But not only is the universe disorderly it is forever changing. For a start it is expanding and as a result the rest of the universe is moving away from us at great speed. Everywhere we look in the universe there is change and incredible motion. Our earth moves around the sun at 30km/sec which is itself moving around in the Milky Way at 250km/sec which in turn is moving away at some 600km/sec. Naturally all this movement results in an occasional collision and sometimes bodies, by gravitational attraction, pulling others into new orbits.

To an observer this strange universe of ours seems rather chaotic! So what can we hang onto; where should we look for an anchor in all this turbulence?

Well our scientists tell us that what is constant throughout is the application of the Laws of Physics. The classical Laws of Physics included such things as Newton’s Laws of Motion, the Law of Gravity, Conservation of Mass-Energy, Conservation of Momentum, the Laws of Thermodynamics, and the Electrostatic Laws. In the last century these Laws were augmented with Einstein’s Invariance of the Speed of Light which was derived from his Theory of Relativity. Then finally to explain matter at the subatomic level Max Planck pioneered Quantum Theory. This was quickly followed by Heisenberg’s Uncertainty Theorem. So you would think with so many laws we should be able to predict and understand what is happening in the physical universe. But for we non-scientists this comes as some surprise because from our personal vantage point the Universe seems rather lawless!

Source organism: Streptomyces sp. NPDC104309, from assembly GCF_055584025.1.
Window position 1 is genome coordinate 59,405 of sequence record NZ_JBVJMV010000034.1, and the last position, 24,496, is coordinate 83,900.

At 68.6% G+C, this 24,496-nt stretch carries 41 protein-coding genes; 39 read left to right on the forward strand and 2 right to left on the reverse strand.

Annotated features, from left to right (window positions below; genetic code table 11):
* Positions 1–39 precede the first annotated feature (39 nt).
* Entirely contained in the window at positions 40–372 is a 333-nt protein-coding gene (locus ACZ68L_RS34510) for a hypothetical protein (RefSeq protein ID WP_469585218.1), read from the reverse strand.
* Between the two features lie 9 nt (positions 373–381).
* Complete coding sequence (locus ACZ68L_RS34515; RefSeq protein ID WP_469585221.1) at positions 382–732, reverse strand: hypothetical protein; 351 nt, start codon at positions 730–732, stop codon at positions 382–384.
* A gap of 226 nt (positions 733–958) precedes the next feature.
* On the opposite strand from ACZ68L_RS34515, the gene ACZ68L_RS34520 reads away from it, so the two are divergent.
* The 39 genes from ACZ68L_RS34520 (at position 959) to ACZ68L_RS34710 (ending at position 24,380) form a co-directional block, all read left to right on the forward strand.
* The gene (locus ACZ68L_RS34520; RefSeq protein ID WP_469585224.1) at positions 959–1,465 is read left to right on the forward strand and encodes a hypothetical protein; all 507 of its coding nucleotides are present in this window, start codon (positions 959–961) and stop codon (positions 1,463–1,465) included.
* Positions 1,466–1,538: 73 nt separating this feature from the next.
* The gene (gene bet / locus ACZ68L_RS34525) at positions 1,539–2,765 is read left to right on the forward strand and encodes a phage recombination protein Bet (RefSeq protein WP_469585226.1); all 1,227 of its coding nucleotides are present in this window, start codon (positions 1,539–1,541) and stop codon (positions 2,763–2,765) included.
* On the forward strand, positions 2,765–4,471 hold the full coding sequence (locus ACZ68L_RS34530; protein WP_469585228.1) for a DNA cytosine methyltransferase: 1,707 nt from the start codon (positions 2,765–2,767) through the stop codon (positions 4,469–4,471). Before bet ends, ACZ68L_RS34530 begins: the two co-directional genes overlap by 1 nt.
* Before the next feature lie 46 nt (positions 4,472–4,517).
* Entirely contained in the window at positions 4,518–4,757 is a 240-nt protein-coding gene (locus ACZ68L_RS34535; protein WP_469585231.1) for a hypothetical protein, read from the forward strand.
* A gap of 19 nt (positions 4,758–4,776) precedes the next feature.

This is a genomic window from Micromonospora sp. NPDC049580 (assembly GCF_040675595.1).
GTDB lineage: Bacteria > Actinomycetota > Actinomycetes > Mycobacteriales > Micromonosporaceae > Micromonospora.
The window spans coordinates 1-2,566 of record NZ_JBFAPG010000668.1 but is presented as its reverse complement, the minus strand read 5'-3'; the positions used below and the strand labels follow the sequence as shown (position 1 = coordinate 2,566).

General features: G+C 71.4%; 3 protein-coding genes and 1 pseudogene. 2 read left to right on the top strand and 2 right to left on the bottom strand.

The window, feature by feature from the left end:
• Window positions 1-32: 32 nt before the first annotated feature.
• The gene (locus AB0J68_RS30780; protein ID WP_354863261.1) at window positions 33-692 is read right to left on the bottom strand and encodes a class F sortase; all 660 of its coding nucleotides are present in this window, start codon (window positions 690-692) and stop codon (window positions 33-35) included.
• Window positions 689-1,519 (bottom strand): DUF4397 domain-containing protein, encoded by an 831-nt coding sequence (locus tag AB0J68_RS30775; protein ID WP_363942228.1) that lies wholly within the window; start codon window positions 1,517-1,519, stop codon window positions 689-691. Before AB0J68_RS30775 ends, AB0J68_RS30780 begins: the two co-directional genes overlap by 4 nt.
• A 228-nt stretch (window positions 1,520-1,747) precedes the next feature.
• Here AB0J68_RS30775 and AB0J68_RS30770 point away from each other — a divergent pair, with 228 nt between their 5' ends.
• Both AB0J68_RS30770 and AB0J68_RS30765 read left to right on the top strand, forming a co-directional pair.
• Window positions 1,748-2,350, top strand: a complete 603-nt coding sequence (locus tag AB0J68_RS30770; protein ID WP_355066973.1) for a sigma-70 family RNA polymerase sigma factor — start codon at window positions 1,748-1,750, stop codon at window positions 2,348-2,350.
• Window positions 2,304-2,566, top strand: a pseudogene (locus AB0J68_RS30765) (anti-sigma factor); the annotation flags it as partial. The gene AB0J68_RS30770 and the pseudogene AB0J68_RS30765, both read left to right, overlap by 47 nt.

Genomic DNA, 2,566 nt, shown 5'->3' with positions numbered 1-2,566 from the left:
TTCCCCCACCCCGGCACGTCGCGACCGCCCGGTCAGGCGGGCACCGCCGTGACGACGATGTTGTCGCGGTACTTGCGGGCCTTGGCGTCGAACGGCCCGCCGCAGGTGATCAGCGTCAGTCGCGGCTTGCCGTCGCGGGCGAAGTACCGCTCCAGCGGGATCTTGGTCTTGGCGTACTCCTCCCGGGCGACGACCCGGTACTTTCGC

And as we have seen in previous blogs physics and mathematics have not handed us tools to make absolute predictions. Heisenberg’s Theorem, for example, tells us the more closely we can define the position of an electron the more uncertain we can be about its momentum.

Similarly in Quantum Mechanics we can not predict a particular outcome only a probability distribution which predicts merely the statistical likelihood over a range of possible outcomes.

We also saw in an analogous way that Kurt Gödel showed that in number theory we could either have a complete theory that would contain undecideable propositions or we could have a theory that was consistent but incomplete!

So in effect our fundamental laws and indeed even mathematics itself, which underpins such laws, are telling us that there is indeterminancy in the Universe and some outcomes are beyond our powers of prediction and understanding.

Now I don’t purport to understand the Universe. I can see by analogy with theology why I might have to resort to “via negative” in describing the Universe just as some theologians did when trying to understand God. They came to the conclusion that the notion of an infinite God is such that they could never know what God is but they could describe what God is not. Well I have started that approach in the title of this essay. I cannot describe the Universe, but I do know that it is not orderly, not static and is littered with uncertainty!

Stephen Hawking once said, “If we do discover a theory of everything … it would be the ultimate triumph of human reason – for then we would truly know the mind of God.” Paul Davies borrowed from this quotation to title his 1992 book “The Mind of God”, subtitled “The Scientific Basis for a Rational World.”